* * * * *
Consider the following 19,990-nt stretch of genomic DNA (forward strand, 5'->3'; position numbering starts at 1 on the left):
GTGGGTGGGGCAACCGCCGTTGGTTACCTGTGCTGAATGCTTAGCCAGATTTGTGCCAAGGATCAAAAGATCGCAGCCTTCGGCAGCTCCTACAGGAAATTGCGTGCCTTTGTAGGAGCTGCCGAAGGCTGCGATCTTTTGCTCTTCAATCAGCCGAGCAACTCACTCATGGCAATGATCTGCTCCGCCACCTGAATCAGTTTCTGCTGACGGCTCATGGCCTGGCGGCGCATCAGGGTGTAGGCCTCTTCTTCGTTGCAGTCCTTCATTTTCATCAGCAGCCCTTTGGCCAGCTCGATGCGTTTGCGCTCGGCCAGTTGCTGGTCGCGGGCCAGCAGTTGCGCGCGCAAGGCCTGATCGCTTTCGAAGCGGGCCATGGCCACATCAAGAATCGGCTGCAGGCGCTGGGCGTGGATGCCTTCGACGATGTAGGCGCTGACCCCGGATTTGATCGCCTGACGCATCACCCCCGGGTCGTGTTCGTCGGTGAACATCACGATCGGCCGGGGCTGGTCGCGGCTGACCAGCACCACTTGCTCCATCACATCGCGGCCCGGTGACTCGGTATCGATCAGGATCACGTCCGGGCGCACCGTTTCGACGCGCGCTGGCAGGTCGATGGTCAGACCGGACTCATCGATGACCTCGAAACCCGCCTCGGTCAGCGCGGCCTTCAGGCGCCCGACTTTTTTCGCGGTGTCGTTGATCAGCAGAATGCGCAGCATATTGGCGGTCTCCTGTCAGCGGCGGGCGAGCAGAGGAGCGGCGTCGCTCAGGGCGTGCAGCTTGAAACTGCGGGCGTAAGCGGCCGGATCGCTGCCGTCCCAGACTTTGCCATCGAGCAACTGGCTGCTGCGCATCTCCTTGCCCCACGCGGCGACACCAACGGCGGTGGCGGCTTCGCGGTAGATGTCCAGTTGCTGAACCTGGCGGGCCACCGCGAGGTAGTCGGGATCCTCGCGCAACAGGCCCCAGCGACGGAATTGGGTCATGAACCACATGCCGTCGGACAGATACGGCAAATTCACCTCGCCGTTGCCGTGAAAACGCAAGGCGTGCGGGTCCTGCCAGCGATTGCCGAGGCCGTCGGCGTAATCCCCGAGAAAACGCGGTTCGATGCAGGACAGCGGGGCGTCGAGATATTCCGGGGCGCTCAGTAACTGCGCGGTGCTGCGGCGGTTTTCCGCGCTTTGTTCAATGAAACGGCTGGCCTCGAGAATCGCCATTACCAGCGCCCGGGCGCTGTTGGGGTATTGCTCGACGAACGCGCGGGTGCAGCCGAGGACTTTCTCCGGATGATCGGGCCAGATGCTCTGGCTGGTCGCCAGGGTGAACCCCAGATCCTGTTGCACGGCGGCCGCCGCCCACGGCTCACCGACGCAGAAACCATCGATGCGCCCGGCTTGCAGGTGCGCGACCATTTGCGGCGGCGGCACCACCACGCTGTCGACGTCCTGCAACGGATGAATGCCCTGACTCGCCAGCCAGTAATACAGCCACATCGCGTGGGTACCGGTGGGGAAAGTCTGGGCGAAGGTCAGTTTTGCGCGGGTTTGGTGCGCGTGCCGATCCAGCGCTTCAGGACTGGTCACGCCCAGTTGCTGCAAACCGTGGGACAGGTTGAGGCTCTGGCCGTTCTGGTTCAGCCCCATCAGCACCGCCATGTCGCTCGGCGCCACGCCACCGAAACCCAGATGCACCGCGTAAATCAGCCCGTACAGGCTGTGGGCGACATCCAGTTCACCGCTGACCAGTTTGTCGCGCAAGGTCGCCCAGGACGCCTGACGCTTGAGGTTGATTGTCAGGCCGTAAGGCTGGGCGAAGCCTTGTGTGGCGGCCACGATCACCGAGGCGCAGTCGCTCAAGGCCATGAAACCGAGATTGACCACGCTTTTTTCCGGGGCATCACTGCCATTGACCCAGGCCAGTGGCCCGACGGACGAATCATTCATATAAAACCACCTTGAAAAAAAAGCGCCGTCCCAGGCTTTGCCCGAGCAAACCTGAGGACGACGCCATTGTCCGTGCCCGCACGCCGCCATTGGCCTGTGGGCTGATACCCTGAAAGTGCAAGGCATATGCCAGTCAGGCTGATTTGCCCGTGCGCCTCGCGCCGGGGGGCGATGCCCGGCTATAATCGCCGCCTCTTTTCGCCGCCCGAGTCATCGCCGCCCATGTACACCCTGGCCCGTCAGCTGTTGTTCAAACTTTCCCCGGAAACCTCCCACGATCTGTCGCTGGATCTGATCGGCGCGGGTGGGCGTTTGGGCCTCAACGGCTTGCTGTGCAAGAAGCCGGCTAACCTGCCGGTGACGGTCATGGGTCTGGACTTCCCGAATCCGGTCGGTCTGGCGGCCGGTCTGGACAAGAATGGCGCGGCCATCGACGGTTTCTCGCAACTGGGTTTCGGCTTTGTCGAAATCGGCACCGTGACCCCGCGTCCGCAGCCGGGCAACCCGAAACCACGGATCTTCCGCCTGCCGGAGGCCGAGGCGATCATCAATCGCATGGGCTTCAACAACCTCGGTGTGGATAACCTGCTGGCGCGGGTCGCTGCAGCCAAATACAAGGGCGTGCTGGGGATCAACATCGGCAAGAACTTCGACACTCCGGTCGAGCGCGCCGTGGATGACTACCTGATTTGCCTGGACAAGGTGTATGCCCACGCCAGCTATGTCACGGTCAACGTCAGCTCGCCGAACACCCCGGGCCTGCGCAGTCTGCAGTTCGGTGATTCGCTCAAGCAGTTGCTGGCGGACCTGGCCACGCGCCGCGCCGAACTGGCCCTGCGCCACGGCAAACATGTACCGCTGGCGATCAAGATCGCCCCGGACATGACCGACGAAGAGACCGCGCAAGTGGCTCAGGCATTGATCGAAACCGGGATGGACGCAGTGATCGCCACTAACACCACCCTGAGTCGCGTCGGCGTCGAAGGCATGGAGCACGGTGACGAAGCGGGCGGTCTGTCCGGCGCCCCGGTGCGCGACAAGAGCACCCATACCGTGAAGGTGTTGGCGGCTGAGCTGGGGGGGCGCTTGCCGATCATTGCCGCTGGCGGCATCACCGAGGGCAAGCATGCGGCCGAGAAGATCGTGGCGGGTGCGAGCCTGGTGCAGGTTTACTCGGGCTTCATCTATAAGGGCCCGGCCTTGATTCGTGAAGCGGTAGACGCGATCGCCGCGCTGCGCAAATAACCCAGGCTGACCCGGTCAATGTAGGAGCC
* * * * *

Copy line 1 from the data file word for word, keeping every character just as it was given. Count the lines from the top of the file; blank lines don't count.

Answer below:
Consider the following 19,990-nt stretch of genomic DNA (forward strand, 5'->3'; position numbering starts at 1 on the left):